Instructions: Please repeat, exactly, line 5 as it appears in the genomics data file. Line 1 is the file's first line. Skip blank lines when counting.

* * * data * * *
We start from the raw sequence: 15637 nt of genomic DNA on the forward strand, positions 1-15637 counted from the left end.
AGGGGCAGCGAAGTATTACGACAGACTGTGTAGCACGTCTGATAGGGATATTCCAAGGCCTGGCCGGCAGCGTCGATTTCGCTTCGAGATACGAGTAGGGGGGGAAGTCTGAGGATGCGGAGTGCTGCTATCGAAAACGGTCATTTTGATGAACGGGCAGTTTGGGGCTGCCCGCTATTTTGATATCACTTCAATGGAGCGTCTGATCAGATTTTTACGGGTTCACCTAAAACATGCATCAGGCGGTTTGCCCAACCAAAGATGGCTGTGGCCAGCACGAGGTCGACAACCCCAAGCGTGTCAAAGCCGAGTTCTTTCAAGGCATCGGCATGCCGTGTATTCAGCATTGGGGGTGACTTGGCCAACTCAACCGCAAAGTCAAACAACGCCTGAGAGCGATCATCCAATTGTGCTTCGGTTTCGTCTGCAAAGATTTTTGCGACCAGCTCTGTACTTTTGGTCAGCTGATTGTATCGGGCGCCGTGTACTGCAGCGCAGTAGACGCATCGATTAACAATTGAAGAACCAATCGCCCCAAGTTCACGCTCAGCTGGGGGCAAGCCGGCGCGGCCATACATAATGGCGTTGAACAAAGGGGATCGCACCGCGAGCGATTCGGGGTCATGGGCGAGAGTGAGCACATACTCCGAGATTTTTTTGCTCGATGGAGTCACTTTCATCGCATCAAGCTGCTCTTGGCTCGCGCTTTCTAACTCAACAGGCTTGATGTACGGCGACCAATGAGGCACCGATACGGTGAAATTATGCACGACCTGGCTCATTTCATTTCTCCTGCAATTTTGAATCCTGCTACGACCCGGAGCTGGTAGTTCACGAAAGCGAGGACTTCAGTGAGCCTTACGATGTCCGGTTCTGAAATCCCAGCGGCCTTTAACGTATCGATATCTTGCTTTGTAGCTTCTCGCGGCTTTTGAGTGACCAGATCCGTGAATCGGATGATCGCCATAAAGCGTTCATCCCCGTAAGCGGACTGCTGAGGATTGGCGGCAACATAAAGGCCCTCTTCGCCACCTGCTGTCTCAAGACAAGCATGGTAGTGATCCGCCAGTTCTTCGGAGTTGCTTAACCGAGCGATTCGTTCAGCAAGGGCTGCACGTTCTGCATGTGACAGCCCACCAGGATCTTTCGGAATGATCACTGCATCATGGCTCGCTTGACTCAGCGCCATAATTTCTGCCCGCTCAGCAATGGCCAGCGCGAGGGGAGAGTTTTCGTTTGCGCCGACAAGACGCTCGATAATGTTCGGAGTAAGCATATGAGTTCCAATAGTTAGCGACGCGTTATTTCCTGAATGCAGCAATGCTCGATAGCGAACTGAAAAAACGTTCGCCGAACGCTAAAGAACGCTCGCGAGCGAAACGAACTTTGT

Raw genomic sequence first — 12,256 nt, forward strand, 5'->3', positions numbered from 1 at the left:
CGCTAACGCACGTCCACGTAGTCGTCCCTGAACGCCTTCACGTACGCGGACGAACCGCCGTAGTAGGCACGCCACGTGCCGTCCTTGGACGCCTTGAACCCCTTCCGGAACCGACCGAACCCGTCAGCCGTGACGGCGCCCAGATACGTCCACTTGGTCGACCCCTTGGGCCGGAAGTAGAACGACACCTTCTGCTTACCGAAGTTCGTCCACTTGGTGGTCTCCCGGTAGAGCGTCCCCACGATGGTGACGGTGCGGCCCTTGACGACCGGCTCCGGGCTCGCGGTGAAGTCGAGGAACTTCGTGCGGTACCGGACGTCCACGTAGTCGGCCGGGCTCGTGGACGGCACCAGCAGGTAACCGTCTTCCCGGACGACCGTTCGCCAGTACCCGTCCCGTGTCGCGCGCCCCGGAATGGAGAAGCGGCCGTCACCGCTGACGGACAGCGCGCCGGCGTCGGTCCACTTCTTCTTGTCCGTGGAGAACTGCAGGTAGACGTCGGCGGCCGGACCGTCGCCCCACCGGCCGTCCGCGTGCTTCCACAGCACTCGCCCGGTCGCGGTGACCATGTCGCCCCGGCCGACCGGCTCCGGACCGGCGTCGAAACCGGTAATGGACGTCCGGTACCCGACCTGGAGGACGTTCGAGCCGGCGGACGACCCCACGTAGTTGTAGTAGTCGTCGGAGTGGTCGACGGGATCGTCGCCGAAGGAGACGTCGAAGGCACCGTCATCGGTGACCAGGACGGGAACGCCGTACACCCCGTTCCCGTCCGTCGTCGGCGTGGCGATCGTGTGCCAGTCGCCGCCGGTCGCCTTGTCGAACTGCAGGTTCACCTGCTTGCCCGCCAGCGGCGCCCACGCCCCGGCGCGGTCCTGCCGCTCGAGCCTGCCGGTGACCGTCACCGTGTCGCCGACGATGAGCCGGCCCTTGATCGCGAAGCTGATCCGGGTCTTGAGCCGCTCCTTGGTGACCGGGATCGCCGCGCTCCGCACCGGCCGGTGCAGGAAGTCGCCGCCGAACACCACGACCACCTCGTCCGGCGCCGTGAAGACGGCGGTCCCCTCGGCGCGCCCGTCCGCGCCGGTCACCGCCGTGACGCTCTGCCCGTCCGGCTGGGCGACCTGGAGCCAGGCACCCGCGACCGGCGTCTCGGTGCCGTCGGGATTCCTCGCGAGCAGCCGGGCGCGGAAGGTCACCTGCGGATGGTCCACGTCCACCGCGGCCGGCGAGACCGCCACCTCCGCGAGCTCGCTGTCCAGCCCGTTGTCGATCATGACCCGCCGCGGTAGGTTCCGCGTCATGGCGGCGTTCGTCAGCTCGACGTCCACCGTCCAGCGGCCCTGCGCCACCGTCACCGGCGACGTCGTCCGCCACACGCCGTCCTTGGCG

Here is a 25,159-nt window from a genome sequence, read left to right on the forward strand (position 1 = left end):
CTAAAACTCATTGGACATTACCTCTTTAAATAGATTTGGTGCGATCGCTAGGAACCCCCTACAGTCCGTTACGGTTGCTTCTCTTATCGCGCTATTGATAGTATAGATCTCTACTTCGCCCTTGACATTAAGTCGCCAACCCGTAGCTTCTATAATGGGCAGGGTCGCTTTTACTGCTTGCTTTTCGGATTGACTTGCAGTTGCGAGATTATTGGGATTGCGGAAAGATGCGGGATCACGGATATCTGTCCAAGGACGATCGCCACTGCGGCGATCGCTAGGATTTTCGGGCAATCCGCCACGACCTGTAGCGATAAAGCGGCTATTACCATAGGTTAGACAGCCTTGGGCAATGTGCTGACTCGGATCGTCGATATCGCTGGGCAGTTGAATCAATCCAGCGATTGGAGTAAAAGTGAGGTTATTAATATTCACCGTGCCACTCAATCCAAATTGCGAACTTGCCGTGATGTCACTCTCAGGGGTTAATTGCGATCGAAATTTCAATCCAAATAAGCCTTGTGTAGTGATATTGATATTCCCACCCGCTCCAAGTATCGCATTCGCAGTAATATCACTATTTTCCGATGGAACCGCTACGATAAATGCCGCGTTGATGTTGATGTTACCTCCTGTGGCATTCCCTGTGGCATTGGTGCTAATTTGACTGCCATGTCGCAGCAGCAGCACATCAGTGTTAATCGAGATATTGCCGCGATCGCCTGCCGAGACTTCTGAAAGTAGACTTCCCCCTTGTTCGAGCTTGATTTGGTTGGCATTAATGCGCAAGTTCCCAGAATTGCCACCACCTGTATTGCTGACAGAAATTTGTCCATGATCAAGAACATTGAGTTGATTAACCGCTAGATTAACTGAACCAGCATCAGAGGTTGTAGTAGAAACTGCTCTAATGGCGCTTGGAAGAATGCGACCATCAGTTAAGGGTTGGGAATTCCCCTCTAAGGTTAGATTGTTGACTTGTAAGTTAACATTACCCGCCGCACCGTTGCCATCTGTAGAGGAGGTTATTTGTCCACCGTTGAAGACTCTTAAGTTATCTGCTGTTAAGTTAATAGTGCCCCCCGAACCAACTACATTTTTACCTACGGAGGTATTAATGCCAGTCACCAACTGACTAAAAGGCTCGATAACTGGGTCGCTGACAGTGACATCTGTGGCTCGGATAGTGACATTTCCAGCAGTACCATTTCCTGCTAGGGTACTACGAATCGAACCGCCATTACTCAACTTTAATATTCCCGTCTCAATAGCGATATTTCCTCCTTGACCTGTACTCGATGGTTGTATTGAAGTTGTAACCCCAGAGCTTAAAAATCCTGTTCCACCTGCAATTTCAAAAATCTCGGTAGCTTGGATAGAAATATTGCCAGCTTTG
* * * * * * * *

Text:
Here is a 25,159-nt window from a genome sequence, read left to right on the forward strand (position 1 = left end):